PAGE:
It's Even More Complicated With the Vivian Maier Case

During her life in the 1950's and 60's Vivian Maier shot hundreds of rolls of film, sometimes never bothering to have them processed. Her eye for composition and contrast made the images some of the best captured depicting city life during that time, but at the time of her death, no one knew her name or the boxes upon boxes full of negatives that sat in storage lockers in Chicago.

2 years before Maier's death in 2009 a young real estate agent named John Maloof purchases a box of Maier's belongings at auction in 2007 and discovers her photography. He would later go on to promote and produce a documentary on Maier's work and give it the respect it deserved. Acclaim quickly followed and the attention drew lawyers out in search of heirs (2nd cousins once removed were found). As the lawyers and courts begin to work out the details to who rightfully owns the work and copyright, a new detail emerges to complicate a complicated matter even further... She kept her work in storage lockers that she stopped paying for... Did the storage companies contract entitle them to her possessions by not paying her bills?

How storage lockers and distant relatives change the Vivian Maier case

Maier died without leaving a will or immediate next of kin, which means that her estate, along with the rights to her photos, would have gone to her closest living relative. As far as anyone knew, that relative was a cousin in France named Sylvain Jaussaud, who figures quite prominently in Maloof's documentary, "Finding Vivian Maier."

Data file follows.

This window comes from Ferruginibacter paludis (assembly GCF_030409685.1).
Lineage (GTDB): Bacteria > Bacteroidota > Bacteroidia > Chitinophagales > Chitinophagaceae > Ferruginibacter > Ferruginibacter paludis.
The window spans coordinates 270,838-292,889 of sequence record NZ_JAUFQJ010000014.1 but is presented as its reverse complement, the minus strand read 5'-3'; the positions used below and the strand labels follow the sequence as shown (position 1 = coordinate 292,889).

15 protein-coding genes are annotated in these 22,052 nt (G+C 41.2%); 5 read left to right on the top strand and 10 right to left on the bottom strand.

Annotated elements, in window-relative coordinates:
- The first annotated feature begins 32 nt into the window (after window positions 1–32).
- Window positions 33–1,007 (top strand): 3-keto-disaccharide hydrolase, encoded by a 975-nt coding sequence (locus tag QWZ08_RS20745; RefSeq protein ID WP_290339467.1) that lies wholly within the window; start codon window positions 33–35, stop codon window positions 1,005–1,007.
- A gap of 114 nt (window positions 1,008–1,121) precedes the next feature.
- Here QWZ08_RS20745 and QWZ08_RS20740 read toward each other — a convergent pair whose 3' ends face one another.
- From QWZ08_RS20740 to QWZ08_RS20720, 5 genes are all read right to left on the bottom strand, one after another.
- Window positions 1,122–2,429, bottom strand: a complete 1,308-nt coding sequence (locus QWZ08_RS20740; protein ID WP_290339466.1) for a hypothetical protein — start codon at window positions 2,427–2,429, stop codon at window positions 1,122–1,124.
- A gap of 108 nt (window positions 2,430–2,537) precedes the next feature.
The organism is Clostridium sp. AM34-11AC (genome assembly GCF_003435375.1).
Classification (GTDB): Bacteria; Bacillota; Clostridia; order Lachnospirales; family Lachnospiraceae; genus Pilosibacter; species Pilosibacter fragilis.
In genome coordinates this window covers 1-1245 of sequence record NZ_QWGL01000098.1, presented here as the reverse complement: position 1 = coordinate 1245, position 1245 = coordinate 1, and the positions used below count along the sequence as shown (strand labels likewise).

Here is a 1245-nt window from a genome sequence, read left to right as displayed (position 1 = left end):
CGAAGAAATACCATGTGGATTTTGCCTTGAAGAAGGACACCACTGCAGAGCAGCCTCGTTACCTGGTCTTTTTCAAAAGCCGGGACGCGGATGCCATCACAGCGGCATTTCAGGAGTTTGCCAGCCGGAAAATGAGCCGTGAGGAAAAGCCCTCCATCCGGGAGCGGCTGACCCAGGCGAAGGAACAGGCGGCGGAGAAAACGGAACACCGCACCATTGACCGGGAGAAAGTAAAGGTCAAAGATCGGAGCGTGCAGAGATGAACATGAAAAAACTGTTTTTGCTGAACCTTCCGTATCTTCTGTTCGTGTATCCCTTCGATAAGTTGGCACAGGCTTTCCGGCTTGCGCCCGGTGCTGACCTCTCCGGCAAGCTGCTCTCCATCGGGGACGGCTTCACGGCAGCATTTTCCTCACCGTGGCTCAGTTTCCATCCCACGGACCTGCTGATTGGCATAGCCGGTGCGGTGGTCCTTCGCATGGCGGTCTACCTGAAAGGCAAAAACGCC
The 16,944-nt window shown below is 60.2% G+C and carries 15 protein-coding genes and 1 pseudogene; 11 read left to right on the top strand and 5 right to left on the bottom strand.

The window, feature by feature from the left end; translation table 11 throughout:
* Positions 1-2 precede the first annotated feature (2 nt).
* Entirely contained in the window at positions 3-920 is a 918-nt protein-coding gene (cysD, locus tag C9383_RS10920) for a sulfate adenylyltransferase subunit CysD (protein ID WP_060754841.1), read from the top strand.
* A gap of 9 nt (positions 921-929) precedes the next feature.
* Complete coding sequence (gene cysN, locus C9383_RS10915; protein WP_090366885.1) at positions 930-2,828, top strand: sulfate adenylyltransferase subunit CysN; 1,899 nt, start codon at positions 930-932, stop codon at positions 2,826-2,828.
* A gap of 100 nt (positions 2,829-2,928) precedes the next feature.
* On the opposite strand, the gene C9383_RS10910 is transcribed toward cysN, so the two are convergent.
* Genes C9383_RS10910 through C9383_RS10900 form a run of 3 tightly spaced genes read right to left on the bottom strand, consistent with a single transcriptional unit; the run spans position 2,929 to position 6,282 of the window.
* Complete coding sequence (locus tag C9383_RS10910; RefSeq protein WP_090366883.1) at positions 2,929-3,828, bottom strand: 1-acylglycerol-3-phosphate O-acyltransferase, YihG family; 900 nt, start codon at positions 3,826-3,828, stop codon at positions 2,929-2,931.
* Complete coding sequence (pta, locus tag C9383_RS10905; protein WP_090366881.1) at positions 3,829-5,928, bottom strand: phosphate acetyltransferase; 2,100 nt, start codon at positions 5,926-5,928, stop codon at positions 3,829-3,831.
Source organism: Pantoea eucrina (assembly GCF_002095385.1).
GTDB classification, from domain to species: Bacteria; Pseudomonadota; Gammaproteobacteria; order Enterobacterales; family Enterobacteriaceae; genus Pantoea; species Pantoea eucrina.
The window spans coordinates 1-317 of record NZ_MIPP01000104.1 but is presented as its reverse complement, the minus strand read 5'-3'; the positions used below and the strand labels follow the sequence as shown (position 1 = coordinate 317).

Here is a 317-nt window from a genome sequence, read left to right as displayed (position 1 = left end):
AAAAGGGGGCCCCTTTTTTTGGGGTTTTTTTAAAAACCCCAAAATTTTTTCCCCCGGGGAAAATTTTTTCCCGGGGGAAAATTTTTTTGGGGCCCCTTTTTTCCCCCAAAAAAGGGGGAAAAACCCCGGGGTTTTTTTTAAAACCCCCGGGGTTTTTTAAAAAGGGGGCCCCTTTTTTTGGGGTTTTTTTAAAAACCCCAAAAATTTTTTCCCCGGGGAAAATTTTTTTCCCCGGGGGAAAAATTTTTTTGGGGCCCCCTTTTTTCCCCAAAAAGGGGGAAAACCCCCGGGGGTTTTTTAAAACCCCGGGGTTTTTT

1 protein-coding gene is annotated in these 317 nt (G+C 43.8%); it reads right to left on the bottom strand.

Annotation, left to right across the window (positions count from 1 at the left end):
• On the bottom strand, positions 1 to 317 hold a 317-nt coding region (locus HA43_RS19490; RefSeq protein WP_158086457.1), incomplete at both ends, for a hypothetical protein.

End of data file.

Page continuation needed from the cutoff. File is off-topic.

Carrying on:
But a report by Randy Kennedy in The New York Times last week reveals that there might be another cousin in France, a man by the name of Francis Baille, who might also be entitled to status as an heir. And according to the lawyers I interviewed about the case (experts unconnected to Maloof, Jaussaud or Baille), the rights to some of Maier's work may hinge on a rental agreement she signed for a storage unit — a storage unit on which she later defaulted. -Continue Reading

A Legal Battle Over Vivian Maier’s Work

Self portrait by Vivian Maier

Self portrait by Vivian Maier

VIA THE NYTIMES --- The story of the street photographer Vivian Maier has always been tangled — she worked much of her life as a nanny, keeping her artistic life a secret, and only after she died in 2009, at the age of 83, nearly penniless and with no family, were her pictures declared to be among the most remarkable of the 20th century. Now a court case in Chicago seeking to name a previously unknown heir is threatening to tie her legacy in knots and could prevent her work from being seen again for years.

The case was filed in June by a former commercial photographer and lawyer, David C. Deal, who said he became fascinated with Maier’s life in law school and took it upon himself to try to track down an heir. He did so, he said, because he was upset that prints of her work — from more than 100,000 negatives found in a storage locker at an auction, containing images now possibly worth millions of dollars — were being sold by people who came to own the negatives but had no family connection to Maier, who spent most of her childhood in France and worked in Chicago, where she died. -continue reading